Knee replacement surgery is one of the most frequently performed bone surgeries in India. Your orthopaedician carefully examines and decides whether you need surgery or not. More than 90% of people whose knees have been replaced with surgery see a significant increase in their mobility and decrease in pain. Knee replacement restores damaged, worn, or sore facades of the knee joint. The goal is to relieve pain and restore mobility. It is otherwise known as knee arthroplasty or “knee resurfacing.”
In a knee replacement procedure, your surgeon removes the surface of the damaged joint and replaces it with metal and plastic implants. This allows the knee to move normally. Knee replacement surgery can help patients whose knee has worsened due to osteoarthritis, rheumatoid arthritis, or post-traumatic arthritis when an injury has injured the knee. Various types of arthritis can affect the knee joint. Osteoarthritis, a degenerative joint disease that mainly affects middle-aged and elderly adults, can destroy articular cartilage and adjacent bone in the knee. Rheumatoid arthritis, which causes inflammation of the synovial membrane and causes excess synovial fluid, can cause pain and stiffness. Traumatic arthritis, arthritis associated with injury, can damage the knee cartilage.
This is considered a routine procedure. More than 600,000 knee replacement surgeries are performed in India each year. Most patients are between 50 and 80 years old. More than 90 per cent of patients experience a dramatic increase in pain and mobility. If the patients follow the surgeon’s instructions for knee care, knee replacement can work well after 15 years to 20 years. Most of them have doubts that this surgery is a major surgery? Then this blog will help you to know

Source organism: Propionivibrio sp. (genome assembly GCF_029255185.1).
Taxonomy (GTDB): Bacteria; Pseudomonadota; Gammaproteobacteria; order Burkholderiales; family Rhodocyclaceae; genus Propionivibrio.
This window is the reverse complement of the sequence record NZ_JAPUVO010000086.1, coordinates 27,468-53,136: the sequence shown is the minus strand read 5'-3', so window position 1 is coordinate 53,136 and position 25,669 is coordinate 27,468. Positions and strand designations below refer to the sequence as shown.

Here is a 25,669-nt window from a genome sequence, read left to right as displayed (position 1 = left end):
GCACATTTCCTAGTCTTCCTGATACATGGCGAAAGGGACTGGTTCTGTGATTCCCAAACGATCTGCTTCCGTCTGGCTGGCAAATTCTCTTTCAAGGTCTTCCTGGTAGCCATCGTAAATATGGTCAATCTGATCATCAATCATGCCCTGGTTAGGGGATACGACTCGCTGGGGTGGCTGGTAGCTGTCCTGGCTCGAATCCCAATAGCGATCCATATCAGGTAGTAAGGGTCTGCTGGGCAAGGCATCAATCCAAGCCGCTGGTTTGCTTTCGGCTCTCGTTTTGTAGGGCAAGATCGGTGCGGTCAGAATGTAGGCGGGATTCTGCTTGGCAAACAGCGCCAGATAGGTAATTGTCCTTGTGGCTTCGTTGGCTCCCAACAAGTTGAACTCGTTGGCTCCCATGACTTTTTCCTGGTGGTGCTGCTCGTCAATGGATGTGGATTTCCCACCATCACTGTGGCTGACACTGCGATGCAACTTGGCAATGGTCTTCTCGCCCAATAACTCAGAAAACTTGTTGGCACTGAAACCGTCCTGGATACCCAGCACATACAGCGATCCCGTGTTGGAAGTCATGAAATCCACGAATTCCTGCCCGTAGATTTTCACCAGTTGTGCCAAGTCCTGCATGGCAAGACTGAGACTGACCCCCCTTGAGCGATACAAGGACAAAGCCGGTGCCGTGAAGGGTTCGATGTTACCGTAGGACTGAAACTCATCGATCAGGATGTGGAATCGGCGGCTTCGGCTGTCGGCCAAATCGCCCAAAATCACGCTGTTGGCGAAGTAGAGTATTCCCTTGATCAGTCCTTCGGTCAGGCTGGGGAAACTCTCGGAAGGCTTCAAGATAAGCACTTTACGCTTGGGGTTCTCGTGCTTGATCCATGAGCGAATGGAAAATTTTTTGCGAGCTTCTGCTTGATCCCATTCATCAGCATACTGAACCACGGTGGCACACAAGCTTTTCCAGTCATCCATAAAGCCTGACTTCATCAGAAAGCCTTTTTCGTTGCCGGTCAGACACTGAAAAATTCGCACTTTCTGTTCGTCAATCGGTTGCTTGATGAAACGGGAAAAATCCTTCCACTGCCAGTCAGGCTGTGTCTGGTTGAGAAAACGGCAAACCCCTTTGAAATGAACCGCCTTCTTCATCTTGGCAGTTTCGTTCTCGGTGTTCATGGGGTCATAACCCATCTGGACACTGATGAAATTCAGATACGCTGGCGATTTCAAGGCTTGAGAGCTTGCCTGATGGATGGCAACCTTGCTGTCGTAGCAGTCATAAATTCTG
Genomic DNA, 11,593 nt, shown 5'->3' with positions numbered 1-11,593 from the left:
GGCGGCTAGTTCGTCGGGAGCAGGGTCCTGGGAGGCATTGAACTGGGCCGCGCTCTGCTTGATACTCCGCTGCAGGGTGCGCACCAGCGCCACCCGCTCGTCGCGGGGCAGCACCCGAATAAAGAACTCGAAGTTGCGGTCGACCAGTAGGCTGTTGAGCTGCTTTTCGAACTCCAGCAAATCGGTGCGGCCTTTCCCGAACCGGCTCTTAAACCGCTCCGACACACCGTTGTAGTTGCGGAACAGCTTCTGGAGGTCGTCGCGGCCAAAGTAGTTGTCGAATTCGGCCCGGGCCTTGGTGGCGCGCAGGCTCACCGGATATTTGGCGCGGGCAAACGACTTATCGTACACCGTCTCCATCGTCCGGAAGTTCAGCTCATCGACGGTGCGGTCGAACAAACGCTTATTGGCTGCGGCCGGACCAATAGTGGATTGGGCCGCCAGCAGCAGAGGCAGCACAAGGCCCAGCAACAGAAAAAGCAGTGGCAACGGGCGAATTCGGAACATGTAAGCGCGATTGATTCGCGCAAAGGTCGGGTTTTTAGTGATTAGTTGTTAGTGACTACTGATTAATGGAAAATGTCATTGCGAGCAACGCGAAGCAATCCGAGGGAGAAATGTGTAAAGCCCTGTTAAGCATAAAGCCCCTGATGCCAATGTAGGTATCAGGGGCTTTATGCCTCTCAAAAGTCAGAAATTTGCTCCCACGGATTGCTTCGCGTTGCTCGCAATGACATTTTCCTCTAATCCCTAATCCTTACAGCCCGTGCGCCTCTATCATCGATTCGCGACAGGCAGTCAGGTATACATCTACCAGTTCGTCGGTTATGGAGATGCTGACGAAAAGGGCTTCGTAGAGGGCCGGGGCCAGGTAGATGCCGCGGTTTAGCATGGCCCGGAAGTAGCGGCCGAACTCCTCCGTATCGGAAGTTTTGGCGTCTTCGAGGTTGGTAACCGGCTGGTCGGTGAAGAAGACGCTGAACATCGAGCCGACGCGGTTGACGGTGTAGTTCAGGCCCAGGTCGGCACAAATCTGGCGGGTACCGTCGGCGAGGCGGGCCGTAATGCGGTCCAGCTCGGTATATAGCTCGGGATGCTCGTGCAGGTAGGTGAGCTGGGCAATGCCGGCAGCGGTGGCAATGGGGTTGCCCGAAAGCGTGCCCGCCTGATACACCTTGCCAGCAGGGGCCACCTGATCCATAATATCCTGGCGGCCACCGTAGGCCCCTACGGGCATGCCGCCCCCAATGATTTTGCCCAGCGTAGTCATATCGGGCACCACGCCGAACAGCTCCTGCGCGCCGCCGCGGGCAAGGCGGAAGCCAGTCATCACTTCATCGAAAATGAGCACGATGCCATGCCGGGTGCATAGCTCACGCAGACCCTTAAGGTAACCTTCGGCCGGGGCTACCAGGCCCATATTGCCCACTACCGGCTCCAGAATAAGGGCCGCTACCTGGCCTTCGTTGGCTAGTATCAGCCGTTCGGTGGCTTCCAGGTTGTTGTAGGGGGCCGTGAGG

This article provided by Dr Vasudeva Juvvadi gives information about How knee replacement surgery is a major surgery? Let us see!
What is knee replacement surgery?
Knee replacement surgery, also known as knee arthroplasty, replaces damaged, worn, or diseased cartilage and bone in the knee joint with a metal, ceramic, or plastic prosthesis. It aims to relieve your pain and allow your joints to move like natural joints to increase your mobility.
There are two main types of knee replacement:
- Total Knee Replacement Surgery (TKR): Your entire knee joint has been replaced.
- Partial Knee Replacement (PKR): Also known as unicondylar or partial knee replacement because only one side of your knee is replaced. This is used when knee arthritis is limited to one knee compartment.
Based on the medical condition of your knee, your knee surgeon will recommend any one of the knee replacement surgeries for you.
Who might need a knee replacement?
But also a knee replacement surgery is often recommended if you suffer from:
- Rheumatoid arthritis
- The disorder causes abnormal bone growth
- Bone death in the knee joint due to blood supply problems
- Knee injury
- Knee deformity with pain and cartilage loss
- Arthritis or knee injury that is very painful and affects your mobility, your ability to do daily tasks, the quality of your life and your sleep